Our View: MSU baseball's spirits remain unbroken

 

 

 

For the 11th time, Mississippi State reached the College World Series in Omaha, Nebraska, the Holy Grail of college baseball.

 

Also, for the 11th time, the Bulldogs are coming home without that elusive national championship.

 

The sting of that unfulfilled dream was likely made shaper by the manner in which MSU made its premature exit: losing a one-run lead in the bottom of the ninth inning to fall to Louisville, 4-3, Thursday night.

 

 

For Bulldog coaches, players and fans, the disappointment lingers today, but should quickly pass.

 

When the full measure of what this team has achieved is taken into account, the disappointing turn of events in Omaha will be viewed in their proper perspective.

 

In truth, the 2019 season was more than could be reasonably expected, if not reasonably hoped for.

 

It's worth remembering that prior to the season, MSU was bringing in its fourth coach in as many years with substantial holes to fill from a 2018 team that came to within one win of reaching the College World Series championship series.

 

Among Southeastern Conference coaches, the Bulldogs were predicted to finish sixth in the seven-team SEC West.

 

Instead, MSU finished tied for first in the SEC and it's first-year coach, Chris Lemonis, won more games (52) in his first season than any of the previous coaches at State, including the legendary Ron Polk.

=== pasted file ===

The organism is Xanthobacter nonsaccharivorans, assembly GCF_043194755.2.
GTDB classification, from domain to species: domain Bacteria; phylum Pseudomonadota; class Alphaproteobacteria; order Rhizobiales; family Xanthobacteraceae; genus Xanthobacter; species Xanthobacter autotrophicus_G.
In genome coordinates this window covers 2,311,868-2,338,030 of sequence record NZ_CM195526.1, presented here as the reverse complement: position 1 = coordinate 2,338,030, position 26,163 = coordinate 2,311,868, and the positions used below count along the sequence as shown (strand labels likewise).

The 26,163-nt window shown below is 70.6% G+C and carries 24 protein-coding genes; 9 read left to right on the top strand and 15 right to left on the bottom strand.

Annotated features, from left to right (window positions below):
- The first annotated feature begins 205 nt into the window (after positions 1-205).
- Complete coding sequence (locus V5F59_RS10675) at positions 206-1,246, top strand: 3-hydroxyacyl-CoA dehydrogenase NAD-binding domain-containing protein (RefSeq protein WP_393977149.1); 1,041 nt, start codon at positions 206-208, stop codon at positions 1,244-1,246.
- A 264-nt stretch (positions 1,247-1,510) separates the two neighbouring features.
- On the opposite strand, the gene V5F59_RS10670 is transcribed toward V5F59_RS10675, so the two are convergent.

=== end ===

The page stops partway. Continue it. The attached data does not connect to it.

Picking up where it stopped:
The season also will be remembered for the special players who wore the Maroon and White, chief among them Jake Mangum, whose four-year career at State is unparalleled and not likely to be surpassed.

 

In Thursday's game, Mangum collected his 108th hit of the season, breaking the program's single-season hits record. It was also his 384th hit in a Bulldog uniform, the most ever in the SEC and fourth-most ever in college baseball.

 

Already, there is talk that someday a statue of Mangum will join those of Bulldog legends Will Clark and Rafael Palmeiro that greets patrons at the entrance of Dudy Noble Field.

 

Meanwhile, pitcher Ethan Small was chosen as the national pitcher of the year while freshman JT Ginn was chosen freshman pitcher of the year.

 

The team, while again falling short of its ultimate goal, will be remembered among MSU's greatest teams.

 

Naturally, the attention will soon turn to next year. The hunger for a championship remains unsated.

 

While the Bulldogs have said goodbye to many of their best players, a good nucleus returns, and Lemonis, who was hired in part for his reputation as a recruiter, will add players to fuel another championship run.

 

As disappointing as the end of the 2019 season may be, there remains a conviction that winning a national championship is not a matter of "if," but of "when."

 

The spirits today are low, but remain unbroken.

 

 

 

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